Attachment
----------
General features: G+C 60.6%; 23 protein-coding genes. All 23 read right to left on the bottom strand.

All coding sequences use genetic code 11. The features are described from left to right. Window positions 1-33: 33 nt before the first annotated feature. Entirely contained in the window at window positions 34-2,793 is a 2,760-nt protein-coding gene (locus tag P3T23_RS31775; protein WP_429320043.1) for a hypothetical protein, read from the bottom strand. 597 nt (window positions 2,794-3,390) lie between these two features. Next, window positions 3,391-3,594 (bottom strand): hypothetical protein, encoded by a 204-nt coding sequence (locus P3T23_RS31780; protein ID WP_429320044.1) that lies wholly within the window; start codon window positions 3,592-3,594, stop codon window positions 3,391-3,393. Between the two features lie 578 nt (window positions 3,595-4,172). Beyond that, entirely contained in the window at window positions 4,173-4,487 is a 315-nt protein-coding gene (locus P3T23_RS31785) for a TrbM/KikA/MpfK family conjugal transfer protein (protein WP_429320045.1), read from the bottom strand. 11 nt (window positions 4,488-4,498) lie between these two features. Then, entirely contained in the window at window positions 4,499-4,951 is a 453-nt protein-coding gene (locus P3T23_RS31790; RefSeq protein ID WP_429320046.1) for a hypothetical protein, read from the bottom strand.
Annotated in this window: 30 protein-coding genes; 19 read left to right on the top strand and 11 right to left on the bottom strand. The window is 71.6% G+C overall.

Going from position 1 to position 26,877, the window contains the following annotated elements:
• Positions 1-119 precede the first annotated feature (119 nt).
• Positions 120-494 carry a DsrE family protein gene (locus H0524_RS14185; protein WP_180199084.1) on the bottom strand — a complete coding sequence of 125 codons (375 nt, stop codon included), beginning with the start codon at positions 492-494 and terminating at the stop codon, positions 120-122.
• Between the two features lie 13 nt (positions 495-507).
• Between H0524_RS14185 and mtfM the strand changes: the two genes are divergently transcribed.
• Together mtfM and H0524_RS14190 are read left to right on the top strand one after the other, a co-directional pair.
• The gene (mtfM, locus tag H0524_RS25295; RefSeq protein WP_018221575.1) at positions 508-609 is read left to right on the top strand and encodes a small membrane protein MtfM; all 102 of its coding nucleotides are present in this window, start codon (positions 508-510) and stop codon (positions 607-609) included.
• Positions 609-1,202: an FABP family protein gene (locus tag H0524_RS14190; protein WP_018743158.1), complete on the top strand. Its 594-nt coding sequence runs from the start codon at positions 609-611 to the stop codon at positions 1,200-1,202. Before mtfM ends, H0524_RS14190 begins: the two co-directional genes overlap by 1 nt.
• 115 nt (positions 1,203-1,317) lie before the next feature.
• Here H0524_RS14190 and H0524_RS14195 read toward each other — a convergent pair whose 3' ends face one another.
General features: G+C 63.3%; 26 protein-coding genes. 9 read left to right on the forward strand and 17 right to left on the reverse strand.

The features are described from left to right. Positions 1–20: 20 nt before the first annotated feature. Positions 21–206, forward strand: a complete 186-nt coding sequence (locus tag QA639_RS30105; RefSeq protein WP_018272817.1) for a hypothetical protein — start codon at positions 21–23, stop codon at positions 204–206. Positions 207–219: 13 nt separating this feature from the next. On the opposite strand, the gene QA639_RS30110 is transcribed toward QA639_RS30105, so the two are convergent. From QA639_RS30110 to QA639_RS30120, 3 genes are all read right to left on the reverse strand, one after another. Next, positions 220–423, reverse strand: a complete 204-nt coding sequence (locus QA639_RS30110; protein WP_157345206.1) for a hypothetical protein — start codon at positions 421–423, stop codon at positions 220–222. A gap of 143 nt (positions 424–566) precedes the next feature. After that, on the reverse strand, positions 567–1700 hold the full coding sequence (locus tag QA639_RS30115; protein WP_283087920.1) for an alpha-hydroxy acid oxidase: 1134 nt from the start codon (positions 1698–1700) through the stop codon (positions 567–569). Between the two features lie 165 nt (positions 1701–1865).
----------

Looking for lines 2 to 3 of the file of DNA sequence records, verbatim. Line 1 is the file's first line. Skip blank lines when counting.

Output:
All coding sequences use genetic code 11. The features are described from left to right. Window positions 1-33: 33 nt before the first annotated feature. Entirely contained in the window at window positions 34-2,793 is a 2,760-nt protein-coding gene (locus tag P3T23_RS31775; protein WP_429320043.1) for a hypothetical protein, read from the bottom strand. 597 nt (window positions 2,794-3,390) lie between these two features. Next, window positions 3,391-3,594 (bottom strand): hypothetical protein, encoded by a 204-nt coding sequence (locus P3T23_RS31780; protein ID WP_429320044.1) that lies wholly within the window; start codon window positions 3,592-3,594, stop codon window positions 3,391-3,393. Between the two features lie 578 nt (window positions 3,595-4,172). Beyond that, entirely contained in the window at window positions 4,173-4,487 is a 315-nt protein-coding gene (locus P3T23_RS31785) for a TrbM/KikA/MpfK family conjugal transfer protein (protein WP_429320045.1), read from the bottom strand. 11 nt (window positions 4,488-4,498) lie between these two features. Then, entirely contained in the window at window positions 4,499-4,951 is a 453-nt protein-coding gene (locus P3T23_RS31790; RefSeq protein ID WP_429320046.1) for a hypothetical protein, read from the bottom strand.
Annotated in this window: 30 protein-coding genes; 19 read left to right on the top strand and 11 right to left on the bottom strand. The window is 71.6% G+C overall.